February 21, 2009 - 5:17pm
HERWriter Guide

I've never been through this as a married person, but kind of through it...as an unmarried person. I think many people have cheated - or been cheated on.

Firstly, I think marriages can absolutely get through infidelity. It may fracture the marriage, it may take years of trust, therapy and rebuilding the relationship, but it can be done. It takes the utmost commitment of the two people involved, and the support of extended family is also important, although not always forthcoming.

I think it's too easy to say that an affair automatically means the end of a marriage. I used to say that all the time; then I got married and had three children, built a home and realized how much would be at stake. Something everyone should think about before having an affair - and even before considering a divorce.

Can trust be rebuilt? No, not always. If you have a spouse that cheated and he travels for work, you may always have that niggling doubt - that voice in the back of your head that wonders if he is really calling from where he says he is, and if he's really alone. If he continues nights out 'with the guys' and comes home at odd hours, then a spouse will never trust him. And the partner who cheated is just going to have to live with that and do his best to prove he's faithful. Telling a spouse that it's "all in the past" or to "get over it" is not conducive to rebuilding trust. The person who had the affair will have to prove over and over (and over and over) that they are worthy of future trust. The road will be long and hard and so it should be. A person needs to demonstrate true remorse and empathy for what their partner is going through. Wanting to just admit it, have a fight and get it all over with before resuming life as normal is not realistic or fair. This doesn't mean that the cheating spouse needs to be beaten over the head for their sin for the rest of their lives. At some point, the affair will have to be put to rest or it'll hang over the couple like a cancer that will ultimately spread.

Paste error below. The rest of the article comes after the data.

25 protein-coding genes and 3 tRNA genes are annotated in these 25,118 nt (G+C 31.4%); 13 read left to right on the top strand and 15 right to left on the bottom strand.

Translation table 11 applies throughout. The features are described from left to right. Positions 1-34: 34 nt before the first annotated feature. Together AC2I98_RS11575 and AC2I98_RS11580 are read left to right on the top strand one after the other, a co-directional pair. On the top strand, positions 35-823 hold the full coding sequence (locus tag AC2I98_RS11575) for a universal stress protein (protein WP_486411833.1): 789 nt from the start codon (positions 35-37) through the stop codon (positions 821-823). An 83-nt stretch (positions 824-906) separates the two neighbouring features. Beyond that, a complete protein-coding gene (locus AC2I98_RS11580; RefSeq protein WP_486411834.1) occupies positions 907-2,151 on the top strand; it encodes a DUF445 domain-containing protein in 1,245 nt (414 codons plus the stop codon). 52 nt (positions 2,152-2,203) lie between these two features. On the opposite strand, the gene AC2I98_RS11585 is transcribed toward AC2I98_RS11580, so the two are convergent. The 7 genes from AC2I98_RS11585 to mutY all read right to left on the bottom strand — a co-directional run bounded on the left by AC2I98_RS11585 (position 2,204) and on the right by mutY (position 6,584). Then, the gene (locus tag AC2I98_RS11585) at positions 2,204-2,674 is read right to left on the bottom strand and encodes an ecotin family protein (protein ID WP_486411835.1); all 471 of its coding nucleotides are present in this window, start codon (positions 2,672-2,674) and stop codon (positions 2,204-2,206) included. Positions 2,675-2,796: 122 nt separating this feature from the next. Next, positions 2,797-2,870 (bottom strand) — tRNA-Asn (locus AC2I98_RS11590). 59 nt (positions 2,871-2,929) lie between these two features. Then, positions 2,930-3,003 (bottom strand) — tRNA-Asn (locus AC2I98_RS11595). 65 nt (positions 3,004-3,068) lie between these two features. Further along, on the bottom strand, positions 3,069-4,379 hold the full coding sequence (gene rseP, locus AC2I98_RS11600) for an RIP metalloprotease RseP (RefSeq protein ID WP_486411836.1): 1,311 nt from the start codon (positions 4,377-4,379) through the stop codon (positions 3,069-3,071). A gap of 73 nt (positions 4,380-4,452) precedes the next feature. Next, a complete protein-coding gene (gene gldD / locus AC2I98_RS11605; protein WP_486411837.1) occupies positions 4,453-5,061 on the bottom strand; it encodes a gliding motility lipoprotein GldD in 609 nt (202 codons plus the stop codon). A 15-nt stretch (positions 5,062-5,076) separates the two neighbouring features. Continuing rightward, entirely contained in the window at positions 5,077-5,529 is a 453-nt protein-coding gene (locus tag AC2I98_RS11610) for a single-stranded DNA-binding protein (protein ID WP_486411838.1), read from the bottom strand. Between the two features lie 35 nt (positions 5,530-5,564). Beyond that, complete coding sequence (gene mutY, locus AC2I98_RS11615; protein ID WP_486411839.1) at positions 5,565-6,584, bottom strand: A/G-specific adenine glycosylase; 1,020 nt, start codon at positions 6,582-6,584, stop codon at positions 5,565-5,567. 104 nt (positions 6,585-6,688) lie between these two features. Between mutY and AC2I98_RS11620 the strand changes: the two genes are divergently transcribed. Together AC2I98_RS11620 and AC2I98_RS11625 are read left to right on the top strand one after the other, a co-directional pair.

I'm not saying that everyone should forgive and move forward. But in marriage - especially if there are children - I think the adults involved should at least take a breath and wait before separating. Immediate reactions are based on shock, betrayal and anger. No big decisions should be made until tempers have cooled and each person can think rationally. And that can take time.

I'm not sure if I could continue with my marriage. But since there are more people to consider than just me and my husband, I know I'd need to take a time-out and evaluate, before making a rash and angry decision.

I'm so sorry your friend has gone through this. An affair is such a smack in the face of everything marriage or a relationship is about. But it need not be a death sentence to a relationship; there is hope after an affair for some. For others, unfortunately, it will signal the complete destruction of trust, and without trust there is no real relationship.

I hope she comes to a resolution.

February 20, 2009 - 12:49pm

I can't speak on this from the experience of being married to someone who cheated on me. However, I have experienced this through my parents when my dad had an affair. At the time, he and my mom had been married for over 40 years. They did divorce, and from my perspective, I feel like I can never trust my dad again because of what he did to my mom. I can't imagine having to deal with this with a spouse -- I feel certain it would end our relationship.

February 20, 2009 - 12:29pm